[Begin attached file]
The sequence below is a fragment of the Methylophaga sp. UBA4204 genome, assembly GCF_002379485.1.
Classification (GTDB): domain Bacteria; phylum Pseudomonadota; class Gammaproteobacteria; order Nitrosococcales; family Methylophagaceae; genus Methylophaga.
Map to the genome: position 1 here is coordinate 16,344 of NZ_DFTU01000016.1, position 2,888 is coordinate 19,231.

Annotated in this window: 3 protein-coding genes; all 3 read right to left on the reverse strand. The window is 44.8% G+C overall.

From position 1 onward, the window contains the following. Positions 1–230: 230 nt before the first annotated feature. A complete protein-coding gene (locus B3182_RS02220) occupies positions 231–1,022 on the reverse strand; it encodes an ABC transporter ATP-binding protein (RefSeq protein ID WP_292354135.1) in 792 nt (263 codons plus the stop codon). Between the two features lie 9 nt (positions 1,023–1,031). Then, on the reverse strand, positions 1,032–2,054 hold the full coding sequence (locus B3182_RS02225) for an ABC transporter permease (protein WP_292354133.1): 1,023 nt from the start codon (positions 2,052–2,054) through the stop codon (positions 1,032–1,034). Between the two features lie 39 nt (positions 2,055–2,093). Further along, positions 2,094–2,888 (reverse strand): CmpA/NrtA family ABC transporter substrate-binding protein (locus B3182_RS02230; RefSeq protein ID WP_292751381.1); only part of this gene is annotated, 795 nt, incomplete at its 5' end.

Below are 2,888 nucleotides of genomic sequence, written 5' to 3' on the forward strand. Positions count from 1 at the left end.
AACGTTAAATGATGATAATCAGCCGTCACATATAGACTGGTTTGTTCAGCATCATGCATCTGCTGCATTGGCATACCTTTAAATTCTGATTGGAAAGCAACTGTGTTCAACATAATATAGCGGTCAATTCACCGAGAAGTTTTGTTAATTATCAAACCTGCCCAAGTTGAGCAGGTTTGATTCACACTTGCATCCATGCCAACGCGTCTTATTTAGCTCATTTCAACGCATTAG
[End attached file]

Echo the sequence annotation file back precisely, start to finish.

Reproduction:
The sequence below is a fragment of the Methylophaga sp. UBA4204 genome, assembly GCF_002379485.1.
Classification (GTDB): domain Bacteria; phylum Pseudomonadota; class Gammaproteobacteria; order Nitrosococcales; family Methylophagaceae; genus Methylophaga.
Map to the genome: position 1 here is coordinate 16,344 of NZ_DFTU01000016.1, position 2,888 is coordinate 19,231.

Annotated in this window: 3 protein-coding genes; all 3 read right to left on the reverse strand. The window is 44.8% G+C overall.

From position 1 onward, the window contains the following. Positions 1–230: 230 nt before the first annotated feature. A complete protein-coding gene (locus B3182_RS02220) occupies positions 231–1,022 on the reverse strand; it encodes an ABC transporter ATP-binding protein (RefSeq protein ID WP_292354135.1) in 792 nt (263 codons plus the stop codon). Between the two features lie 9 nt (positions 1,023–1,031). Then, on the reverse strand, positions 1,032–2,054 hold the full coding sequence (locus B3182_RS02225) for an ABC transporter permease (protein WP_292354133.1): 1,023 nt from the start codon (positions 2,052–2,054) through the stop codon (positions 1,032–1,034). Between the two features lie 39 nt (positions 2,055–2,093). Further along, positions 2,094–2,888 (reverse strand): CmpA/NrtA family ABC transporter substrate-binding protein (locus B3182_RS02230; RefSeq protein ID WP_292751381.1); only part of this gene is annotated, 795 nt, incomplete at its 5' end.

Below are 2,888 nucleotides of genomic sequence, written 5' to 3' on the forward strand. Positions count from 1 at the left end.
AACGTTAAATGATGATAATCAGCCGTCACATATAGACTGGTTTGTTCAGCATCATGCATCTGCTGCATTGGCATACCTTTAAATTCTGATTGGAAAGCAACTGTGTTCAACATAATATAGCGGTCAATTCACCGAGAAGTTTTGTTAATTATCAAACCTGCCCAAGTTGAGCAGGTTTGATTCACACTTGCATCCATGCCAACGCGTCTTATTTAGCTCATTTCAACGCATTAG